Take a look at this chart, which WardsAuto published in late February showing something quite rare: detailed sales numbers on every type of alternative fuel vehicle sold in the US over the past five years in the light-duty passenger vehicle market. WardsAuto is getting these numbers from its own internal database of sales figures. I’m not sure what the “Unspecified Gas/Diesel” category means, and WardsAuto has not yet responded to my inquiry about it. However, looking at each of the vehicle categories offers a comprehensive view of market trends…….
- Hybrids continue to make up the largest share of US new vehicle sales for alt-fuel vehicles, but “clean diesel” isn’t far behind – 3.2% of total market share for hybrids in 2013 versus 2.85% for diesel. Some would argue that diesel shouldn’t be analyzed at all as an alternative fuel – it still comes entirely from oil; regardless, it is getting considered as an alternative by a few analysts as more Americans are starting to own them for passenger cars for the first time ever in place of gasoline engine vehicles. Strong performance and fuel efficiency are helping German automakers sell them in this market, and US automakers are starting to get into that space.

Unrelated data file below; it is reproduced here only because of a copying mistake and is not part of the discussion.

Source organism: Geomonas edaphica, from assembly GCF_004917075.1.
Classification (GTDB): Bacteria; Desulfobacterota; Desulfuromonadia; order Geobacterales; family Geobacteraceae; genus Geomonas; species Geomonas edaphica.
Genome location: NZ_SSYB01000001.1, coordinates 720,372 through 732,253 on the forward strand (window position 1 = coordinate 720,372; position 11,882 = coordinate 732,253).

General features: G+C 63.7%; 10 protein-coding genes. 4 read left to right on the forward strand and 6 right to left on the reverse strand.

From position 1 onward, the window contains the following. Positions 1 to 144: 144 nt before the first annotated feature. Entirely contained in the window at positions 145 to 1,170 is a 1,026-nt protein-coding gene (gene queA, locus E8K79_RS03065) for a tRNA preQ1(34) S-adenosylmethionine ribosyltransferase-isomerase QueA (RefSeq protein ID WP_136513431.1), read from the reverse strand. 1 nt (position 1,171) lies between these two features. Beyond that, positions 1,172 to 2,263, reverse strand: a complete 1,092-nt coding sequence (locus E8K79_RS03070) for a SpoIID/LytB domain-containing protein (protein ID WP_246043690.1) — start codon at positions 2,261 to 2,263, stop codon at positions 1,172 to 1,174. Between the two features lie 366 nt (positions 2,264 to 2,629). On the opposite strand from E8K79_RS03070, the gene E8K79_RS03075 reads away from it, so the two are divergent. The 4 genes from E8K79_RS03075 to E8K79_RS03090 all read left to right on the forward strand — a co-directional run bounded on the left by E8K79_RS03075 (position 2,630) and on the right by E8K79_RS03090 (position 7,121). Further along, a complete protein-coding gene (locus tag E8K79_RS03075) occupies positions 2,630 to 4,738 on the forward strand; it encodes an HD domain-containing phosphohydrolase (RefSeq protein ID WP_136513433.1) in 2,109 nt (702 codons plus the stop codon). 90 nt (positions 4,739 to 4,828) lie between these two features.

- Electric and plug-in hybrid vehicles made up .64% of new vehicle sales last year – only two thirds of a percent. However, the growth rate since starting plug-in sales in late 2010 is outstripping where hybrid sales, mainly from Toyota and Honda, were performing in their first years in the early 2000s. There are more EVs coming to market this year and beyond, which should help grow their sales numbers – along with pricing coming down and more charging stations being installed around the country.
- Hydrogen fuel cell vehicle sales are still very small; the Hyundai Tucson Fuel Cell vehicle is going to be on the market by early summer and has a production volume target of 1,000 units through 2015. There will be other models coming on the market through Toyota and Honda next year.
- Hybrid sales are nearing 500,000 units per year, jumping up significantly in 2012. Forecasters, including JD Power and Associates, see hybrids growing in sales percentages in the next 10 years. There’s a lot more hybrid vehicle options at dealerships now than about five years ago, and that will continue to grow.
- Compressed natural gas (CNG) vehicle numbers are very small with very little available on the retail market – the Honda Civic Natural Gas being about it. The Ford F-150 half-ton that can run on natural gas and propane came on the market last summer, and Chrysler and GM have heavier pickups more suited to commercial usage than passenger. Parent company Fiat Chrysler Automobiles has interest in more CNG-powered vehicles coming to the US, as natural gas has played an important role in Italian transportation since the 1950s.